OneWeb Satellites, a joint venture of Airbus and OneWeb, inaugurated its $85 million factory in Florida last July with plans to produce hundreds or thousands of low Earth orbit satellites for OneWeb’s broadband megaconstellation at the rate of two per day.
A year later, OneWeb Satellites’ part-owner and main customer has entered bankruptcy protection and last month sold itself at auction to the U.K. government and India’s largest private telecommunications operator. Airbus, which owns 50% of OneWeb Satellites, says the Florida factory remains open for business and is preparing to ramp up production of eight satellites a week later this year.
Continuing to manufacture satellites in Florida is “absolutely our intent and our plan,” says Airbus U.S. Space Systems head Debra Facktor, who sits on the OneWeb Satellites board of directors.
Facktor says the joint venture will be producing satellites for OneWeb as well as for other customers. She sees a growing demand for small, mass-produced spacecraft of the type made at OneWeb Satellites, especially from U.S. government agencies.
The former Ball Aerospace senior executive joined Airbus in March as the European aerospace giant’s space business was being hit by a one-two punch of OneWeb’s bankruptcy and the broader economic fallout from the coronavirus pandemic. In July, Airbus reorganized its U.S. operations with the formation of Airbus U.S. Space & Defense, a new business unit headquartered in Arlington, Virginia, not far from the Pentagon.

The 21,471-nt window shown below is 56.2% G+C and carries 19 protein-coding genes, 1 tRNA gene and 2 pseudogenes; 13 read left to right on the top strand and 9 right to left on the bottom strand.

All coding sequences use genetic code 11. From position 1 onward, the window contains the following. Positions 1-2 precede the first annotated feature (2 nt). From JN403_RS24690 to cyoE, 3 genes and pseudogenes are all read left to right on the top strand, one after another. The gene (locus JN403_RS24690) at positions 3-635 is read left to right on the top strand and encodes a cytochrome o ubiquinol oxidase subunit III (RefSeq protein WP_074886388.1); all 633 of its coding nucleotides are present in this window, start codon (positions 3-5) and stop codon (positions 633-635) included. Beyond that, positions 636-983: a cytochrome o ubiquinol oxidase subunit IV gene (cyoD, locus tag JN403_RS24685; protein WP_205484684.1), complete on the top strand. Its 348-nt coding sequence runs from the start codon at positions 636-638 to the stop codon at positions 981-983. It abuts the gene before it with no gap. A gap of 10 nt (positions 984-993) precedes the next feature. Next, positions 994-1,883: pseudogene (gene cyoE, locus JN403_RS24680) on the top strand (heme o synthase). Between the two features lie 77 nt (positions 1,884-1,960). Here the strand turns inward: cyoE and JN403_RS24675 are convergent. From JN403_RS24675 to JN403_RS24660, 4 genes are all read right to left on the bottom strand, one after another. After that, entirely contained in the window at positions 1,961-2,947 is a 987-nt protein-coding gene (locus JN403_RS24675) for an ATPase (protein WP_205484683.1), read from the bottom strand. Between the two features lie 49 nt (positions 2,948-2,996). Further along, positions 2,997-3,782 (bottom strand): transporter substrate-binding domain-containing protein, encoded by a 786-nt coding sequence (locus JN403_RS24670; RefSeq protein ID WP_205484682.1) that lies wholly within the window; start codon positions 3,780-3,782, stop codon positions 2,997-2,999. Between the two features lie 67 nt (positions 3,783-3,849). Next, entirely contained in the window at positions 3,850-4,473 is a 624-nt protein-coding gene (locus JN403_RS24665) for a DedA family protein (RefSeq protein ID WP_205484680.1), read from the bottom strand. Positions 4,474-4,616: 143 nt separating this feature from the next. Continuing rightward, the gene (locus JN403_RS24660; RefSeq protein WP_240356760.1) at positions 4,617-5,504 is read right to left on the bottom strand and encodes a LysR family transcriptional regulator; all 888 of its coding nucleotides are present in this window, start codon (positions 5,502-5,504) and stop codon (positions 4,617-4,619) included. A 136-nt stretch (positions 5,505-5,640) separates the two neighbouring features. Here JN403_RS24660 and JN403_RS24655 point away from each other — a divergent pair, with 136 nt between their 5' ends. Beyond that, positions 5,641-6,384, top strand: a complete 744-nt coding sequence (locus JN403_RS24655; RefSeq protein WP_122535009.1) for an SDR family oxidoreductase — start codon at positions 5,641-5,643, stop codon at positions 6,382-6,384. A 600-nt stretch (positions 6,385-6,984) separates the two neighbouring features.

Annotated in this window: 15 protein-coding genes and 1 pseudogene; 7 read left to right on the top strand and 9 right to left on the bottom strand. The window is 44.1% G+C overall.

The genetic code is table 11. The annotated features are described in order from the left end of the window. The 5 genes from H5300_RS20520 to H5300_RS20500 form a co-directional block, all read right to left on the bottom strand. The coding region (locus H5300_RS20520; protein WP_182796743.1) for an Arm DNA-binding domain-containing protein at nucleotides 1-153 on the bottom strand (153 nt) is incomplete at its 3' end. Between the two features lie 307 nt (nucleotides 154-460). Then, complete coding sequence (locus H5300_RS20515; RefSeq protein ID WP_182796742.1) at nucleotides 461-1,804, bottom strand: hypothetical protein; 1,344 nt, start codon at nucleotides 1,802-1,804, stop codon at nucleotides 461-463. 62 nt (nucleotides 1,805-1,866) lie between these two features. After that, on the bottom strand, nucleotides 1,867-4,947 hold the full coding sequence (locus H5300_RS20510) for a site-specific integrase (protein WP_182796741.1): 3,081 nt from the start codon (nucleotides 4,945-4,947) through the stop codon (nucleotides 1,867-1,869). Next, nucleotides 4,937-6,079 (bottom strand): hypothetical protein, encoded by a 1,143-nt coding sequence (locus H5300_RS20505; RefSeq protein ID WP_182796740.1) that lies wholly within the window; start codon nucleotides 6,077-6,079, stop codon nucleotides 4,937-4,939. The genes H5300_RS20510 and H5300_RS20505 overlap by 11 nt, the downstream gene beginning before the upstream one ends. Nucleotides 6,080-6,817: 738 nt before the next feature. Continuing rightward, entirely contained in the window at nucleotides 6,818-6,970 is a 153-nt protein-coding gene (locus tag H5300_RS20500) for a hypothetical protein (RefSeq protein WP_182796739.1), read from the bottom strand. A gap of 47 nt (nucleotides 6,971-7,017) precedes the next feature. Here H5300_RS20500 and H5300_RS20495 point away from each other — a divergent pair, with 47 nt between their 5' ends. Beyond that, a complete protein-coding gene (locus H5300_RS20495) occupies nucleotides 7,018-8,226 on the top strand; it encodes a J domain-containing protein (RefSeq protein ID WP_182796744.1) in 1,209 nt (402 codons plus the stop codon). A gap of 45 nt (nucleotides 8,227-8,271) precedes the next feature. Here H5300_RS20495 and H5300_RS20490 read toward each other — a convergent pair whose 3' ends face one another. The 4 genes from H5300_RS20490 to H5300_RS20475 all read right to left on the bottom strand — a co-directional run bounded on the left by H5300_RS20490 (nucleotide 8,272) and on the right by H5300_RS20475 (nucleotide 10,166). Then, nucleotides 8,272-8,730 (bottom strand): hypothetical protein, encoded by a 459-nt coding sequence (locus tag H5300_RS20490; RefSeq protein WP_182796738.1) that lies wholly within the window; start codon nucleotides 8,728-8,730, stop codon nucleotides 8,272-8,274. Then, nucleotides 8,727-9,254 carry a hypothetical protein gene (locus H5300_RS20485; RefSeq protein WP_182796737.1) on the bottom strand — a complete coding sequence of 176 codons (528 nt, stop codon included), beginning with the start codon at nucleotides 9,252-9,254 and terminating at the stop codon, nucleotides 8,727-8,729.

While OneWeb Satellites is a major piece of Facktor’s portfolio, also oversees Airbus’ government space business in the United States, including Defense Department and NASA programs. Facktor spoke with SpaceNews via Zoom in late July.
What is the status of the OneWeb Satellites factory now that the U.K. government and Bharti Global won its bid to acquire OneWeb?
OneWeb owns the other 50% of OneWeb Satellites and is still a customer of the joint venture. OneWeb has 74 satellites in operation, 34 of which launched on March 21, just days before OneWeb filed for Chapter 11.
We are working on their next batch of satellites. The OneWeb Satellites factory has continued production throughout OneWeb’s Chapter 11 process and during the pandemic. During that time, we continued producing flight modules and completing final integration for satellites at a rate of about one satellite per week.
Long term, our goal for the joint venture is to have other customers that come from the Airbus side.
Do you expect more satellite orders from OneWeb under its new ownership?
That’s the goal. We are getting ready to start ramping up now that the financing for OneWeb was approved by the bankruptcy court. The court on July 10 approved the acquisition of OneWeb by the U.K. government and Bharti Global. That actually provided financing to the joint venture to restart production and engagement with the supply chain so that the next batch gets ready. There is a lot of hardware at the facility, and there is a lot of work to be done.
Of course COVID-19 has had an impact. We have put all the safety procedures in place and operations have run at a lower level.
There is speculation that the U.K. government could move the production of OneWeb satellites to the United Kingdom. If that happened, what is the plan to keep the U.S. factory alive?
We are committed to the U.S. We are in the space market and we’ve invested in Florida, so keeping our Florida operations is absolutely our intent and our plan.
In terms of customers, we see opportunities in the U.S. government. We have a contract with the Defense Advanced Research Projects Agency for the Blackjack program. OneWeb Satellites is our subcontractor. We have been executing a phase 1 contract for engineering work. In addition, there is demand coming from the U.S. government for proliferated [low Earth orbit] constellations, starting with DARPA but also from the Space Development Agency, the Missile Defense Agency and the Space Force which is very interested in this mission.